With a clinical version of PathAI‘s computer vision-based pathogen detection service still at least one year from coming to market, the diagnostic technology developer has snagged $60 million in its latest round of financing.
The company’s tech is used by doctors to analyze cell samples taken from patients to determine the presence or absence of bacterium, viruses, cancerous cells or other disease-causing agents.
These days, PathAI’s technology is used less in hospitals for patient care and more by pharmaceutical companies developing new drugs, according to the company’s co-founder and chief executive, Dr. Andy Beck.
“Our biggest focus today is a research platform; we use it to examine new therapeutics for serious diseases,” Beck says. “We see that as a really important problem for patients… accelerating how we get safe and effective medicines to patients.”
That’s an attractive market, given that pharmaceutical companies have more money than hospitals to spend on new technology.
When the company does work with pathologists, they’re using the technology for research purposes, says Beck. Any clinical diagnostic work would have to go through trials and be approved by regulators, he says.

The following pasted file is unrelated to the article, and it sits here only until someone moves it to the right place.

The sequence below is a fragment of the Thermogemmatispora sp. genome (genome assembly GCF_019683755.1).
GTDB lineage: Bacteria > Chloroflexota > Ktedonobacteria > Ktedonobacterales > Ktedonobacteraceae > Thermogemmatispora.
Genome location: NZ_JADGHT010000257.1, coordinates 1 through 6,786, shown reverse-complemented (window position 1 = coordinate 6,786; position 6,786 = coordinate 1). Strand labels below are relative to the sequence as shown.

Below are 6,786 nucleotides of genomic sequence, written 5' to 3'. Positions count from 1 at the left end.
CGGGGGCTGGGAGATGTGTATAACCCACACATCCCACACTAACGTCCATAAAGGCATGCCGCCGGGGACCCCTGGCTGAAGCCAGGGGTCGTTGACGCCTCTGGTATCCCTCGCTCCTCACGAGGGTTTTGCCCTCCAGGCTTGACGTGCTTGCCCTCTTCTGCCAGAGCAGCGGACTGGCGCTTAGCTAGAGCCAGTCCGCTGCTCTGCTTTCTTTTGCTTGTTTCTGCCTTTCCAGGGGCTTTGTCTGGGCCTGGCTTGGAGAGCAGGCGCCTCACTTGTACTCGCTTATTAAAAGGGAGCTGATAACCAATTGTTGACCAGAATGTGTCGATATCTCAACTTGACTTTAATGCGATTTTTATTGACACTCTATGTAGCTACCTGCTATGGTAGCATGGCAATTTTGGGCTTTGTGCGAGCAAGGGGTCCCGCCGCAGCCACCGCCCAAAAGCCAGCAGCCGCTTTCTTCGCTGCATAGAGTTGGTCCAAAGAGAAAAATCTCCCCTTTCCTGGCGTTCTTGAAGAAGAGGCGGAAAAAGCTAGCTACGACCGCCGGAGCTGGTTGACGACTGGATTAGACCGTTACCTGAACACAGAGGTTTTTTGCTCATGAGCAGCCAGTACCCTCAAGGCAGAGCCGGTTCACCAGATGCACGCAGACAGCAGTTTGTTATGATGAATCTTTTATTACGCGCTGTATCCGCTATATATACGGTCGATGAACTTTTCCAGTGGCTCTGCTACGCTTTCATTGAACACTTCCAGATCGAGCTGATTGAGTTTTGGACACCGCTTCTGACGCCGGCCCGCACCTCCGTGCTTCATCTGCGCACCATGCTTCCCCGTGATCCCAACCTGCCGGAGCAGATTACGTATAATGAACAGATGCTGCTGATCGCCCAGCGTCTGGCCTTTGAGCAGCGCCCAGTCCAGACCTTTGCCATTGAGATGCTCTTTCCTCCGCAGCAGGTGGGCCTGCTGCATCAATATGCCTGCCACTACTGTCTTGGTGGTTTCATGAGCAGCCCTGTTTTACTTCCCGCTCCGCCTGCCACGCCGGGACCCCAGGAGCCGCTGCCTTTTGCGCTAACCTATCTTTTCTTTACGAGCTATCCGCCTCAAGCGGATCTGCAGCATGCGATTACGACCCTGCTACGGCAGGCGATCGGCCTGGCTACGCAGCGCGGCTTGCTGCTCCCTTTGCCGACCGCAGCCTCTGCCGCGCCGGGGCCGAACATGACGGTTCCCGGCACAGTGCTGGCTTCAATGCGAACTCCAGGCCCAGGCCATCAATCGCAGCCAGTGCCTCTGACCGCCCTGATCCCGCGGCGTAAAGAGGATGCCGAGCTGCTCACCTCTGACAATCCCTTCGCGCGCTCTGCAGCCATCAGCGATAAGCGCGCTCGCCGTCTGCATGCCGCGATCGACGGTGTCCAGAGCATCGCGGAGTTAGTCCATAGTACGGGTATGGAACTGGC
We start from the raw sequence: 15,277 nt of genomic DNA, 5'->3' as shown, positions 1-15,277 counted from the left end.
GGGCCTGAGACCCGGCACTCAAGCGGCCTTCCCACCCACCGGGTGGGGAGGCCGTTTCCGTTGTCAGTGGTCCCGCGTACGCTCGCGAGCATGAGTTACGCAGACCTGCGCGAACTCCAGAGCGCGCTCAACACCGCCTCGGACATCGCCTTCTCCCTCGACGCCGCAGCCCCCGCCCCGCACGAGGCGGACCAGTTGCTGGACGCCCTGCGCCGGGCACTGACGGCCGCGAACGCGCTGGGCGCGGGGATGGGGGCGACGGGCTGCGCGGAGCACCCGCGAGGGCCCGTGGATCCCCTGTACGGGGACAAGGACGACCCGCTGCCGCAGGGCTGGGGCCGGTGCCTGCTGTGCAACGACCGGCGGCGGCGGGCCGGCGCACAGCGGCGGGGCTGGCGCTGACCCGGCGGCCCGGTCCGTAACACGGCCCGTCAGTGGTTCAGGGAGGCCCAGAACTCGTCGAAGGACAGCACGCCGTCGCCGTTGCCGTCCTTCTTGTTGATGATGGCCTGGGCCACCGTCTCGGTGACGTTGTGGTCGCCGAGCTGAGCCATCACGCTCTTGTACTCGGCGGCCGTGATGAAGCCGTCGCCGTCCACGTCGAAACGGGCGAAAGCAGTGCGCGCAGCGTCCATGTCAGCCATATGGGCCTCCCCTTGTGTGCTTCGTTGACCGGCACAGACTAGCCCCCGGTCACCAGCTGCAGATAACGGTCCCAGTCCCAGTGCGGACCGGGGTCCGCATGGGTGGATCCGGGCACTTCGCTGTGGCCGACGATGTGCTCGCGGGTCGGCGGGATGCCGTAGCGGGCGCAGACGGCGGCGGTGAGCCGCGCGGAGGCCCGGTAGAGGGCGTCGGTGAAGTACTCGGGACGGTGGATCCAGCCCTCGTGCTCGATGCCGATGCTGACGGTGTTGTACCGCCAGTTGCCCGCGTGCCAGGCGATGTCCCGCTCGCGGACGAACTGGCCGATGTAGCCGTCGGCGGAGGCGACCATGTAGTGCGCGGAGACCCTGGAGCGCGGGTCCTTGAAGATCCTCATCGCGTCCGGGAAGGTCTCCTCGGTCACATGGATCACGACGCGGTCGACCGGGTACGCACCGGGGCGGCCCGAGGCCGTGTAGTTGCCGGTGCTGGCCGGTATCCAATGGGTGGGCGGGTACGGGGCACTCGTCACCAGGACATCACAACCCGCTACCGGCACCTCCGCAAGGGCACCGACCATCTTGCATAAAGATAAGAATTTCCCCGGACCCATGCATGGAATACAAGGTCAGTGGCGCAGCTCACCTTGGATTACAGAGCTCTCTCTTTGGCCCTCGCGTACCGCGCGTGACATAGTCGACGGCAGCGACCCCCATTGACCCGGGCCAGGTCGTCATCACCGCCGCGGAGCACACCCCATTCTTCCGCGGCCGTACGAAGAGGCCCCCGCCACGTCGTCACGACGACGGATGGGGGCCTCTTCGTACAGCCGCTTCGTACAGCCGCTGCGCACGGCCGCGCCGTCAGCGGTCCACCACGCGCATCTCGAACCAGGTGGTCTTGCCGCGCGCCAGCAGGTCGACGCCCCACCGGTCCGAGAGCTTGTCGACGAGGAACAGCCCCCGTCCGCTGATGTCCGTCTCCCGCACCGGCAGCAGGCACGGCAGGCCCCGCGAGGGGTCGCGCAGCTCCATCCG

“For this direct clinical use it’s in the one to two-year time frame,” he says.
General Atlantic led the company’s latest round, with additional capital coming from previous investors General Catalyst, 8VC, DHVC, REfactor Capital, KdT Ventures and Pillar Companies.
PathAI has grown its staff to more than 60 employees in the past year, and the company has signed partnerships with Bristol-Myers Squibb and Novartis .
As a result of the financing, General Atlantic managing director Dr. Michelle Dipp will take a seat on the company’s board.
“PathAI’s work could radically improve the accuracy and reproducibility of disease diagnosis and support the development of new medicines to treat those diseases,” said David Fialkow, managing director at General Catalyst, in a statement.